The Golden Rule of Boating Etiquette: Do to others as you would have them do to you!

September 01, 2021 12:00 AM | Anonymous member (Administrator)

By John Crowe - September 2021

It is always a game changer when you get in your boat and head out onto the lake.  It seems like the stresses of the day and all your cares are left behind.  It’s just you, your compatriots, and the lake, ready to enjoy whatever activity you are pursuing.  Whether it is Fishing, Kayaking, Sailing, Powerboating, Watersports or just hanging out, that singular commonality is having a great time on the lake.

To make this possible for everyone with whom we share our beautiful Lake Anna, there are some simple and straightforward guidelines of etiquette which are easily followed but often forgotten.

If you are doing something at the expense of others a change is needed:

Everyone has their own ways of having fun on the lake, and that can generally be accommodated without a problem.  If it is safe, doesn’t cause harm, and doesn’t hamper other people’s ability to have a good time it is probably O.K.  This requires a conscious effort to assess what you are doing and how it may affect other people and property.

Think about where you are on the lake, what type of activities are being undertaken in the area and how your activity may fit, or not fit with other activities in the area.  For instance, if you consider an area where many people are hanging out anchored, beached, swimming, fishing, kayaking, paddleboarding, congregating on the shorelines and chilling on their docks, this might not be where you should be wake-surfing, blasting music, or racing about back and forth on high powered (and loud) watercraft.  The wake disturbance, noise and chaotic watercraft traffic can create hazards and will surely significantly detract from the potential for everyone around who is also trying to have a great day on the lake.  These more sedentary activities are not portable, but powerboat activities are, so you should think about moving away from these areas and seek more open water where you can enjoy your favorite activity, without doing it at the expense of others.

In addition to the people and activities, consider the affect your chosen activity may have on the lake, it’s shorelines and the many structures built into the lake.  Powerboats all have wakes, the bigger the more impactful.  The closer you are to a shoreline or a structure, the greater impact your activity will have.  “Shredding” the same shoreline or cove repeatedly will do exactly that to the shoreline.  The damage wakes can do to the shorelines can be seen all around the lake and has impacted homeowner properties and undeveloped areas as well.  Wakes dissipate and get smaller over distance.  The further from structures and shorelines these activities can be done the better.  The popularity of wake surfing has brought this issue to the forefront in recent years.  By design wake surfing requires very large wakes with specialized boats to create them.  Those who are choosing this as their preferred activity should take extra precautions to ensure they minimize the impact these extraordinary wakes have on the shorelines and structures.  These wakes should never be generated near shores, structures, other boats, or people.  Move to open water away from shorelines and other boats so your wakes have time to shrink before coming ashore or swamping other boats or swimmers!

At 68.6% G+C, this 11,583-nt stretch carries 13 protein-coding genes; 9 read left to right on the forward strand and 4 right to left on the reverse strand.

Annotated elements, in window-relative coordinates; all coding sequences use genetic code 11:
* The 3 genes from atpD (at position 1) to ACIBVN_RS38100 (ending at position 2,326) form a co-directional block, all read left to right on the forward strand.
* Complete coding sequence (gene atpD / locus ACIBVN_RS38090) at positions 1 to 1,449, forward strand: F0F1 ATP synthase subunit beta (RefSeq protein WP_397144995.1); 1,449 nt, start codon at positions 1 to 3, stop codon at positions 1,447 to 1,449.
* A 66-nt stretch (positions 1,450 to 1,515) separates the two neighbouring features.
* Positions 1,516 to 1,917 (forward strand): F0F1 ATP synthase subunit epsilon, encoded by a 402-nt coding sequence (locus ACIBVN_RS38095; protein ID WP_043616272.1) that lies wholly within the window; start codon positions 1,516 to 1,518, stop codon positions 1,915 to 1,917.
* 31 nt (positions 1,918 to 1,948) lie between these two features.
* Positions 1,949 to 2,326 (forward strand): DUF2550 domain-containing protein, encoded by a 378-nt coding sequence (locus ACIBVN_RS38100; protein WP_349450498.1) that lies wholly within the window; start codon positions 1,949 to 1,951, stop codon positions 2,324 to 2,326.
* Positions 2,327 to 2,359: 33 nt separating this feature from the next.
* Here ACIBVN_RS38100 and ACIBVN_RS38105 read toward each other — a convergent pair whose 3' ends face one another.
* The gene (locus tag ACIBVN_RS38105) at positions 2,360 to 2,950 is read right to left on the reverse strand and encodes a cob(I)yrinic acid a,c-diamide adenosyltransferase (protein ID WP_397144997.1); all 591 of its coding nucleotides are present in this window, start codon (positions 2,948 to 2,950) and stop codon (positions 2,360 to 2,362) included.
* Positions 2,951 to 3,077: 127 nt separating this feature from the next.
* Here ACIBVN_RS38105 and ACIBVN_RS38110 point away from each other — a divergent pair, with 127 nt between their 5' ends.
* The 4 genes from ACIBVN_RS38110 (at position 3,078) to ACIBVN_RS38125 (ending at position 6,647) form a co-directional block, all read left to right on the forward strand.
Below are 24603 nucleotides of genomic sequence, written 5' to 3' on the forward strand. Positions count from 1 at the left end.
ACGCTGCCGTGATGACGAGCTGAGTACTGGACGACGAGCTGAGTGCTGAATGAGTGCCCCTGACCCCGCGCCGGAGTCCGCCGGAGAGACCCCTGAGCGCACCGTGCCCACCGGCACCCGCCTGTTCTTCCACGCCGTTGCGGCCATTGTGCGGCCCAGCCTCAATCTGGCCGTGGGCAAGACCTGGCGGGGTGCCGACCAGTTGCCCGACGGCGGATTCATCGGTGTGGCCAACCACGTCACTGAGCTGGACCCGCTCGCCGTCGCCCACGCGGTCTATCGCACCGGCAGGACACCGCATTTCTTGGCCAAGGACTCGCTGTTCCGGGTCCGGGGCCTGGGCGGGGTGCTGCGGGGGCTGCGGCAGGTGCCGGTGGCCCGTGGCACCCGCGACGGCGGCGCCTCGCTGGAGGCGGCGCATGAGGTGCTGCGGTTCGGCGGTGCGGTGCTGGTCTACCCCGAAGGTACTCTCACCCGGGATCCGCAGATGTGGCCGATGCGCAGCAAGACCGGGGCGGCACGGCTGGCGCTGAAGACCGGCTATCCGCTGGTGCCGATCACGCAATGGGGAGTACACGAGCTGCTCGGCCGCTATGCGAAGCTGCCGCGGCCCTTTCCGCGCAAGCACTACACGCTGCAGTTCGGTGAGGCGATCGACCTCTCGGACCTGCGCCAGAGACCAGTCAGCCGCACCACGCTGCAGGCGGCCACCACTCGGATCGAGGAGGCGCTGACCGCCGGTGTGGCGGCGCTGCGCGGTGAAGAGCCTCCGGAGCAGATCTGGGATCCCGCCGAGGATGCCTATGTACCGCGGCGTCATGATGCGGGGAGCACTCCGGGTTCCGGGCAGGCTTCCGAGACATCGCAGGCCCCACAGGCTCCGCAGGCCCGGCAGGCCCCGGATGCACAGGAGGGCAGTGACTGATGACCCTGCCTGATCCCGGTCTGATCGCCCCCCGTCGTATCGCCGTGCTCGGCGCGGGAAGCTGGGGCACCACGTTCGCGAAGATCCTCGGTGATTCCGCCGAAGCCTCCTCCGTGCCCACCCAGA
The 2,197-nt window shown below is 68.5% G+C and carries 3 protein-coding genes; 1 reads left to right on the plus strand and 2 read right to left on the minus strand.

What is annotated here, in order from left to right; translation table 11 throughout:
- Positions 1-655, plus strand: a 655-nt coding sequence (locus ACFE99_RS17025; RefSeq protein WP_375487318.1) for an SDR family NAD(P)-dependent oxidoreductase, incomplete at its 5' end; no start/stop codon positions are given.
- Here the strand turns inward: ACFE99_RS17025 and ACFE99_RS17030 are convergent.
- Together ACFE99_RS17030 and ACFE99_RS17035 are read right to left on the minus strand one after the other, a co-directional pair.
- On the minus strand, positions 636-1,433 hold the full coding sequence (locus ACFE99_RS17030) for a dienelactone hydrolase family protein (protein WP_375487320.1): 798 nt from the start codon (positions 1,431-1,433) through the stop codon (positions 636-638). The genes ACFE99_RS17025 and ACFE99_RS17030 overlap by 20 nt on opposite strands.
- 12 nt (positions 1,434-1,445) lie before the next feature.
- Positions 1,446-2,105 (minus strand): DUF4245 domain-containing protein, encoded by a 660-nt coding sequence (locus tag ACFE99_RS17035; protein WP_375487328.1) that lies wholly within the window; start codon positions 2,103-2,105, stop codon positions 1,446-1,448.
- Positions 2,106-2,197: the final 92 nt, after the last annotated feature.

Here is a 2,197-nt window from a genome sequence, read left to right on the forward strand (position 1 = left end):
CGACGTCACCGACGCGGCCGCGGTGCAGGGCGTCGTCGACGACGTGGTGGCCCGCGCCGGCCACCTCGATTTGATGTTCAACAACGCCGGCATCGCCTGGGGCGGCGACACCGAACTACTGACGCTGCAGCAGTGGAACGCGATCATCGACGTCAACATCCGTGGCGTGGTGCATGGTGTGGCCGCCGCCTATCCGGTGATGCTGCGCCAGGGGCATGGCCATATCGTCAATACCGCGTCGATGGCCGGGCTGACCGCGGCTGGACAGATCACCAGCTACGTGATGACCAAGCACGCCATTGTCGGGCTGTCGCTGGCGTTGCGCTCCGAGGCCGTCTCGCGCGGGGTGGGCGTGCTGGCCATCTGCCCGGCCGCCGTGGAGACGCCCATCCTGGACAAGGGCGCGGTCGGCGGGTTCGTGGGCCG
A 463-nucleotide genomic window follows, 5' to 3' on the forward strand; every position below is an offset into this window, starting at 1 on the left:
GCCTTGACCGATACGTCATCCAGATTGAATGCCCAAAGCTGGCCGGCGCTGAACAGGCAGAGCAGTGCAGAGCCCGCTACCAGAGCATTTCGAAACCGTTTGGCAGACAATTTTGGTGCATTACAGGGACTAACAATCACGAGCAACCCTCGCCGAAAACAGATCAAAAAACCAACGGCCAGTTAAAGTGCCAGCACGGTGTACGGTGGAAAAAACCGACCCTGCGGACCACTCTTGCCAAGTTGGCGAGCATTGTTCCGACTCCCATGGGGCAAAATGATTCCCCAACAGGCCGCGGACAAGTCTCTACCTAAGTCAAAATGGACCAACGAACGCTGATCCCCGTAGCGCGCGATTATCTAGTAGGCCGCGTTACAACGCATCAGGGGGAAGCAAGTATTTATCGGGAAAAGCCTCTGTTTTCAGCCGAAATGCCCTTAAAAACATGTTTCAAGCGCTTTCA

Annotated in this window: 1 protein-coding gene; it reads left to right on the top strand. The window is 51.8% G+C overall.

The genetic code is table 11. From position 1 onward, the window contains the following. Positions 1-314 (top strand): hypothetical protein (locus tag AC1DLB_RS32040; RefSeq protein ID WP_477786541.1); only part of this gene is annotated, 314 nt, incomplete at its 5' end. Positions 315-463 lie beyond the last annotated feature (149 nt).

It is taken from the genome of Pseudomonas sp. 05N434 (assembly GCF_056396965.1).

Be courteous and give way to others

There are no marked lanes or traffic control signs or signals to manage traffic on the lake.  There are no laws governing right of way as there are on our roads and traffic management is left to the boaters to manage themselves.  While the controls and laws are absent, the protocols and priorities do exist, and we all need to remain conscious that it is up to each of us to know the “rules of the road” (lake), and “collaborate to cooperate” to have a safe and pleasant boating experience.  Let’s keep “road rage” off the lake!

Here are some rules to live by to “give way” or let them go by, altering your course or speed:

  • Powerboats should always give way to non-power boats

Sailboats, kayaks, paddleboards, etc.

Steer clear and minimize wake impacts

  • Always give way to a boat towing a person (tubing, skiing, surfing)

Do not cut in front of and do not follow closely

  • Keep your distance from other boats and avoid erratic course changes

Keeping a steady course helps other boaters know your intention

  • Moderate you speed to match your environment/location

Too fast through crowded areas is dangerous

Try to match the traffic flow

  • Complete your required boater safety certification to operate a boat, it’s the law

“Rules of the road” are given in detail for safe and courteous boating

  • If another vessel is approaching you from the port — or left — side of your boat, you have the right of way and should maintain your speed and direction.
  • If a vessel is aiming to cross your path and they're on your starboard — or right — side, they have the right of way
A little courtesy goes a long way on the lake.  Slowing down to let a boat pass or altering your course to contribute to safe and courteous traffic flow will not hamper your ability to enjoy your day on the lake.  It is a responsibility we all share: to work together and respect each other and the lake we cherish.

So, remember, each of us must do our part to ensure we can all enjoy the lake, entertain our chosen activities, and do so in a safe and courteous manner while minimizing impacts of our behavior on the lake and on each other.  Follow the Golden Rule!

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